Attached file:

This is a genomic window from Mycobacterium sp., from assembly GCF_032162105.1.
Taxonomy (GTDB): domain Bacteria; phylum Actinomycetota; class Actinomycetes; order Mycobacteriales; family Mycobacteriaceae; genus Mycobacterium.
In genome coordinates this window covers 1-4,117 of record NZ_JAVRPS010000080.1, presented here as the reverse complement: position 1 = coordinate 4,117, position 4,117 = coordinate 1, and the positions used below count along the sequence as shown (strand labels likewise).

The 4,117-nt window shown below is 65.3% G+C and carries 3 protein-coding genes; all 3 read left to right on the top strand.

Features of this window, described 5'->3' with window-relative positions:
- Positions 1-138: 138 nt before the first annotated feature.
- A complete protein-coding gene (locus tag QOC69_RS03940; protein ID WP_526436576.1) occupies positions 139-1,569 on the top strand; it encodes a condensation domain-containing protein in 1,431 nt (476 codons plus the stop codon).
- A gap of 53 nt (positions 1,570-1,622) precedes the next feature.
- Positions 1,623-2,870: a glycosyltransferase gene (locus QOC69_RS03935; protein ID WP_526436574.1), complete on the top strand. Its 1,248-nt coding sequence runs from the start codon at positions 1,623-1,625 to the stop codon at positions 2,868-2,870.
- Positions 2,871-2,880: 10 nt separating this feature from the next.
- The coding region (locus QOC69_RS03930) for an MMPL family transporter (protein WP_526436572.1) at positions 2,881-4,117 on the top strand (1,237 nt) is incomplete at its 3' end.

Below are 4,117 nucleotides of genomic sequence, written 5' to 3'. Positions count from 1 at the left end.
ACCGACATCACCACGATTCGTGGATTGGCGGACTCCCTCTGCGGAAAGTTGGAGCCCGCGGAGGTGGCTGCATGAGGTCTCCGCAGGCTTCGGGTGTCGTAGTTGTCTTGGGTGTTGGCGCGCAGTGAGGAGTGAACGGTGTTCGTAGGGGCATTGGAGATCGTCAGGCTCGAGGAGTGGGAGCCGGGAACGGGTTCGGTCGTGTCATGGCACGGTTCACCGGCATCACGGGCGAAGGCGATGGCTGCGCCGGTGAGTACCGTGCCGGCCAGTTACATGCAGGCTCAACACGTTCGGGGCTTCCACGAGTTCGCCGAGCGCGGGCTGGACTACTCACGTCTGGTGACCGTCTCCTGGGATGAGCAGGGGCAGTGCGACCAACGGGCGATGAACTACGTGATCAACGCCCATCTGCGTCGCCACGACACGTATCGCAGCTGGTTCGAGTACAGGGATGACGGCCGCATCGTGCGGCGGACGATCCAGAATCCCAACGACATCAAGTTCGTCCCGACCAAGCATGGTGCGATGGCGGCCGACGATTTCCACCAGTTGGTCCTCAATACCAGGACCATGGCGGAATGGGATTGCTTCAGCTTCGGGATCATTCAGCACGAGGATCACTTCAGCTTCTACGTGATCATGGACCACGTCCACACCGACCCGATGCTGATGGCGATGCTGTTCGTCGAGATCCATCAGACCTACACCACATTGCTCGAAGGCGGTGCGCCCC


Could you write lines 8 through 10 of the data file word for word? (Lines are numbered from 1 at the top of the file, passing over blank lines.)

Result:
- A gap of 53 nt (positions 1,570-1,622) precedes the next feature.
- Positions 1,623-2,870: a glycosyltransferase gene (locus QOC69_RS03935; protein ID WP_526436574.1), complete on the top strand. Its 1,248-nt coding sequence runs from the start codon at positions 1,623-1,625 to the stop codon at positions 2,868-2,870.
- Positions 2,871-2,880: 10 nt separating this feature from the next.